Results

Figure 1 shows that the incidence rate of type 1 diabetes increased almost linearly with birth weight. The rate ratio for the highest category of birth weight (≥ 4500 g) compared with the lowest (<2000 g) was 2.21, and the trend was highly significant (table). The estimates were virtually unchanged after stratification by gestational age or exclusion of children whose mother had diabetes in pregnancy and multiple births or after adjustment for other potential confounders. The simple Poisson regression model predicted a 1.7% increase in incidence rate per 100 g increase in birth weight (95% confidence interval 0.9% to 2.6%).

FIG 1
FIG 1

Birth weight and incidence rate of type 1 diabetes with 95% confidence intervals. Birth weight values are medians in categories <2000 g, 2000-2499 g, 2500-2999 g, 3000-3499 g, 3500-3999 g, 4000-4499 g, and ≥4500 g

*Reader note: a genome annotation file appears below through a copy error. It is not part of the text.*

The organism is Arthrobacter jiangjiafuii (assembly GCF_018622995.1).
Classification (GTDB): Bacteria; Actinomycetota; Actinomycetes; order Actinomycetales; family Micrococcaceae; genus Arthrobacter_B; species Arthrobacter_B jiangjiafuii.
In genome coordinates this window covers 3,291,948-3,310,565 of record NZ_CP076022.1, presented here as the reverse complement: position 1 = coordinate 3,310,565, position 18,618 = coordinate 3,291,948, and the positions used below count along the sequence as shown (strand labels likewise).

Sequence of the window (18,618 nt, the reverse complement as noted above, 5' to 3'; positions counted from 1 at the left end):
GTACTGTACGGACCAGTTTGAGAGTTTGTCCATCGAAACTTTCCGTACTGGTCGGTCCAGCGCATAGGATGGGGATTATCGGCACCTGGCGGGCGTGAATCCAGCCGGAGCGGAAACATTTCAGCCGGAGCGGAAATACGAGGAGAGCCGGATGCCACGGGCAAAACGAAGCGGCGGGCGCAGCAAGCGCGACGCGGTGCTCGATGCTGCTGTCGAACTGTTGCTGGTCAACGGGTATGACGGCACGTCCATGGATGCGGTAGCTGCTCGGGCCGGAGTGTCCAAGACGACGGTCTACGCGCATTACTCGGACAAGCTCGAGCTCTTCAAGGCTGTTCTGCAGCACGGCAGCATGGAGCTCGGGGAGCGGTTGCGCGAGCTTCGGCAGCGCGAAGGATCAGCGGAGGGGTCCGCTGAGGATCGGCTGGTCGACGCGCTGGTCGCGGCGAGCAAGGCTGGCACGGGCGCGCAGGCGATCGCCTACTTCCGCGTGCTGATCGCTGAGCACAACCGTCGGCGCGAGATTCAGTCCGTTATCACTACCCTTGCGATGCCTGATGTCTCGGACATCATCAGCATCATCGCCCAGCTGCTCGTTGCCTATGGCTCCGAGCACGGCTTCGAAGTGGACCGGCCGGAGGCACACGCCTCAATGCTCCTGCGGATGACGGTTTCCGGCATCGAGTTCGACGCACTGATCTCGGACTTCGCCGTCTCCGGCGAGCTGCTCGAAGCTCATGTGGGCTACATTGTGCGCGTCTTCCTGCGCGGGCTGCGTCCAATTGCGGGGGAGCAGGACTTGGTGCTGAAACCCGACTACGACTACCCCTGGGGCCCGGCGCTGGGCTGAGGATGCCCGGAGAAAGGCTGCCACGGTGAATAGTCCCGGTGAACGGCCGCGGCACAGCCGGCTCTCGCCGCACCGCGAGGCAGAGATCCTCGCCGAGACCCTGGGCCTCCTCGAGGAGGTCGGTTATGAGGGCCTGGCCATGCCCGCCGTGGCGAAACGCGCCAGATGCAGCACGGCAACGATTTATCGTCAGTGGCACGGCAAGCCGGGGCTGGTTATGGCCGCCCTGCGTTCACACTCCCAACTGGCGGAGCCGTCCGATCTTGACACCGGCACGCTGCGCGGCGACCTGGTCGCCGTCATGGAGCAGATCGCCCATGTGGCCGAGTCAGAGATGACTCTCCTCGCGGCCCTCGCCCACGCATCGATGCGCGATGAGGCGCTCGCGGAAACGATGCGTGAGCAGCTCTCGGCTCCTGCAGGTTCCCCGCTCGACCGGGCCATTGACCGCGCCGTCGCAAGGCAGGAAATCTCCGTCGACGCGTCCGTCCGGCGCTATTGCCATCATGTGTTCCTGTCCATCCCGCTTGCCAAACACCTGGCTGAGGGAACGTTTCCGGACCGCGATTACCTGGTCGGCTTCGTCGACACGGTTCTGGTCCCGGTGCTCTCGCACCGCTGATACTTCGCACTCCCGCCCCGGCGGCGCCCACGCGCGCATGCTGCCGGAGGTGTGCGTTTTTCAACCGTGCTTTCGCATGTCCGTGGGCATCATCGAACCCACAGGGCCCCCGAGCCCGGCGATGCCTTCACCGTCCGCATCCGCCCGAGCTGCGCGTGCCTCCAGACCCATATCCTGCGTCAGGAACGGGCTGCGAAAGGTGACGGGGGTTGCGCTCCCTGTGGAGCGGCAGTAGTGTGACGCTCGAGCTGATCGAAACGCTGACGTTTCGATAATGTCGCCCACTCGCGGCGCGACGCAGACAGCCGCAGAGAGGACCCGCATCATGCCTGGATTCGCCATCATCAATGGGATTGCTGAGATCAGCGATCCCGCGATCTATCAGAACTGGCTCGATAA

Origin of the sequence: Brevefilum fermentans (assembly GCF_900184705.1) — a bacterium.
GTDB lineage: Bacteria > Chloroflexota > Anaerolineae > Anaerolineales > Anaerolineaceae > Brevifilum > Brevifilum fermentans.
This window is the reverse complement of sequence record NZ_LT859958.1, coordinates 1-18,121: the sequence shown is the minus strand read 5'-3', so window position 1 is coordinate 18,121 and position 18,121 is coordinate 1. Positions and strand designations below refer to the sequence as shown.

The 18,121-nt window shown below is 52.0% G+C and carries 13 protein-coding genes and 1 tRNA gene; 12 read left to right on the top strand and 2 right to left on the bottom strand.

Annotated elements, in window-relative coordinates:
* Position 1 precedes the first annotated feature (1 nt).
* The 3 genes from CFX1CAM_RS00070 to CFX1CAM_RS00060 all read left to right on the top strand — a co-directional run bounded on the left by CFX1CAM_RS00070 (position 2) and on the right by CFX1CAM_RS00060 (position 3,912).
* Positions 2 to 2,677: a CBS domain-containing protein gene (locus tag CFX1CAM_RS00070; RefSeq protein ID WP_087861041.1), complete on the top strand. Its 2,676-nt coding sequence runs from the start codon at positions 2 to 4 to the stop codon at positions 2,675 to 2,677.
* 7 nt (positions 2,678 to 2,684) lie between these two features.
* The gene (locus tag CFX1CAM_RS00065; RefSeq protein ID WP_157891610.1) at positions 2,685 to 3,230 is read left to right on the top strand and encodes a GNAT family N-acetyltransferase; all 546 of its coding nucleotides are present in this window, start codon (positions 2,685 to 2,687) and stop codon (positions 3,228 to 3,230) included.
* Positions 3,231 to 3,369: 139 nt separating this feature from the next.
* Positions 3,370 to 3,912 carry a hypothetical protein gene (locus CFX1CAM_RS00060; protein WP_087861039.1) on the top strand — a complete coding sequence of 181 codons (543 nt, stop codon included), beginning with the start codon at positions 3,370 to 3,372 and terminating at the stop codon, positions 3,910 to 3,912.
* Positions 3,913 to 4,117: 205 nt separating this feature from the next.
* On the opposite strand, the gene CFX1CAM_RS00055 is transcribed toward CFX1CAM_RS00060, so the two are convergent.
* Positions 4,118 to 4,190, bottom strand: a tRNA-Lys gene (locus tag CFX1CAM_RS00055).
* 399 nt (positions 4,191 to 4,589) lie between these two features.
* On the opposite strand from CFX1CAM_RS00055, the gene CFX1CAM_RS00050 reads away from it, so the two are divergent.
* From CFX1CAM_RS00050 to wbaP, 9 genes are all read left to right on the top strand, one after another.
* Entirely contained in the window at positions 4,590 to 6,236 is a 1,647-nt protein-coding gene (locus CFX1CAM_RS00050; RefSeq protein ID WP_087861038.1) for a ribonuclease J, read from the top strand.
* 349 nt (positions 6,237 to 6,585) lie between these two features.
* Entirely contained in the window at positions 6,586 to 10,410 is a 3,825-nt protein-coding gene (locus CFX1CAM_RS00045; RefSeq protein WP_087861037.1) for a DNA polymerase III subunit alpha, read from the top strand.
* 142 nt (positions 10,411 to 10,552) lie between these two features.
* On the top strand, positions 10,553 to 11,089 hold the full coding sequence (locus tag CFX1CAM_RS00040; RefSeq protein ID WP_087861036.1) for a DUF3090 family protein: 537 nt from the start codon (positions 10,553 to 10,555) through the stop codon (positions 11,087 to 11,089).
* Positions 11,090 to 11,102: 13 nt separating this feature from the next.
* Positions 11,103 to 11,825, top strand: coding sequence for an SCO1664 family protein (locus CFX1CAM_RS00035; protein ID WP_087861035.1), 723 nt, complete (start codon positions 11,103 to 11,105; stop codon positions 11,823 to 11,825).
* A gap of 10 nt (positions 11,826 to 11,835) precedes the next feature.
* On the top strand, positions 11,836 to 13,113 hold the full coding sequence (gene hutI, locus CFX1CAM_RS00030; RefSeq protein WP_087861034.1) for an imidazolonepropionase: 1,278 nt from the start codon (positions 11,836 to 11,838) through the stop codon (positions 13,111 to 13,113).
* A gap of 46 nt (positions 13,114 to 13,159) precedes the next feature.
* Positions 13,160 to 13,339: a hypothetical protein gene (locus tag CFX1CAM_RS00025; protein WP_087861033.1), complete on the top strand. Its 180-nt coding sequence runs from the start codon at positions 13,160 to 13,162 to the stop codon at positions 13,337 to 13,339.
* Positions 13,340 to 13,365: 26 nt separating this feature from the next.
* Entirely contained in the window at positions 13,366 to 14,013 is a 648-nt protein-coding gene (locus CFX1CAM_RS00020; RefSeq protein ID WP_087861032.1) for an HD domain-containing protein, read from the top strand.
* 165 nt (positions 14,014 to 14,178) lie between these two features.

Rate ratios for type 1 diabetes by birth weight in Norwegian children*

View this table:

Figure 2 shows the dose-response relation between gestational age and the incidence rate of type 1 diabetes. In Poisson regression analyses there was no significant association between gestational age and type 1 diabetes, neither crude nor after adjustment for potential confounders or exclusion of extreme values (data not shown).

FIG 2
FIG 2

Gestational age and incidence rate of type 1 diabetes with 95% confidence intervals. Gestational age values are medians in categories <34, 34-36.9, 37-39.9, 40-40.9, 41-42.9, and ≥43 weeks (missing category is arbitrarily placed at 45.5 weeks)

The contribution to the person time from children who died in the first year of life was counted only until their death because of the known increased infant mortality in low birthweight infants. Low birth weight has also been associated with deaths in children between the ages of 1 and 15 years, which would potentially overestimate our observed rate ratio.17 However, the cumulative mortality between 1 and 15 years is small. Using the data from Samuelsen et al,17 we calculated that the expected bias in our estimated rate ratio would be less than 1% (data not shown).